How the Online Checkout Journey is Changing

June 4, 20187min

Artificial intelligence, biometric authentication, and voice recognition are all starting to seep into our everyday lives.

As these advancements mature, they affect the ways we interact with the world. The ways we shop, pay, and communicate are all undergoing changes thanks to this tech.

Today, it’s never been easier to shop online. Ecommerce has enabled us to buy almost anything, from almost anywhere, at any time. Even better, we have increasing choice over how we buy. From single-click purchases to PayPal checkouts and even to Bitcoin, the online checkout journey is more flexible than ever before.

But what if this flexibility is only the start? Thanks to the new advancements in AI, biometrics, and voice technology, ecommerce purchases are evolving before our eyes.

Buying by AI

Chatbots are proving to be useful tools for almost any part of the customer journey, and this is no different for the checkout process. With natural language processing and machine learning making them ever smarter, chatbots are well on their way to taking over simple checkout transactions.

Customers could soon find themselves buying items and placing orders directly through a chatbot. Rather than searching an entire site, a visitor could simply click a ‘chat’ button and enquire about a range they like, or the stock of a set item, or the cost of a product. From within the same window, a bot could answer the customer’s questions and proceed to take direct in-chat payment – bypassing the traditional checkout page altogether.

We’re already seeing this in its infancy stage with the Domino’s easy order chatbot system, otherwise known as ‘Dom the Pizzabot’. Launched via Facebook Messenger, Dom was one of the first instances of Facebook bots being used for online orders. Dom has enabled the pizza giant to meet customers where they are – in messaging apps.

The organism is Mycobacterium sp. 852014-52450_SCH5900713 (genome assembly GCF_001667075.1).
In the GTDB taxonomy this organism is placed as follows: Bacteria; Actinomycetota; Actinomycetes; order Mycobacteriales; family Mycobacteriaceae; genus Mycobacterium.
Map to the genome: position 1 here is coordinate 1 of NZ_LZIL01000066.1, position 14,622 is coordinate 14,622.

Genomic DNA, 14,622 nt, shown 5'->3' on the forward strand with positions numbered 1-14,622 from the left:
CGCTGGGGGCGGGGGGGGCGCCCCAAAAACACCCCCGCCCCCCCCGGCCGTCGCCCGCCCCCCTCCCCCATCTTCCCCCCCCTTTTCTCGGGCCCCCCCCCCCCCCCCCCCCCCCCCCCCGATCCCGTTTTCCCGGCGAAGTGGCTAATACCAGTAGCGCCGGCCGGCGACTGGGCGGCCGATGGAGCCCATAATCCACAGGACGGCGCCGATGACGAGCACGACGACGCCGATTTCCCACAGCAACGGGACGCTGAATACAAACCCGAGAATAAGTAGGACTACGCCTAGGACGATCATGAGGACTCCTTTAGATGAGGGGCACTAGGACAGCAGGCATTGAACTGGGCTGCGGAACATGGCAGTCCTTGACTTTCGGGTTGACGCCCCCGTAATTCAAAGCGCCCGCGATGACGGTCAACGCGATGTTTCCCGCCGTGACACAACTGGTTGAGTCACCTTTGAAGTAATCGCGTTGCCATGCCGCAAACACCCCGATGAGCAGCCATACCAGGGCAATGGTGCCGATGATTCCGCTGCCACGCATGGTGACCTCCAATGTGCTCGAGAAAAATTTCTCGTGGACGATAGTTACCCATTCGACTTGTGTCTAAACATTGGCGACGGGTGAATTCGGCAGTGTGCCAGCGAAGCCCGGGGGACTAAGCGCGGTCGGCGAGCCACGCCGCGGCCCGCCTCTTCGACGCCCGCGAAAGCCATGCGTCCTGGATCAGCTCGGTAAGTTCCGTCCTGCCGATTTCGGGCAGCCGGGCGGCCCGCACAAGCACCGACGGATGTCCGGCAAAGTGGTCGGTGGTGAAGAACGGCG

Capitalising on the popularity of messaging services by creating a ‘conversational transactional experience’ is an undoubtedly wise move from Domino’s. However, Dom isn’t the only instance of a conversational interface finalising the checkout journey.

Voice shopping

If ordering through chatbots on your screen isn’t futuristic enough, chatbot ordering is heading towards an increasingly screenless future. Voice is fast becoming an instant, accessible way to order.

For example, Alexa can purchase through voice commands alone. She is an example of a conversational interface that’s already handling the checkout journey in its entirety, and all through voice recognition. There are still a few bumps and concerns – stopping children and prankster friends from ordering on your behalf is proving an issue for Alexa.

But Alexa still serves as a starting point for a future of conversation-based checkout journeys. Digital assistants with voice recognition enable customers to buy from your company hands-free, from start to finish. The checkout journey can now be completed just by talking; customers need only ask for your product, and it’ll be in their cart. With a simple ‘yes’ the sale is completed.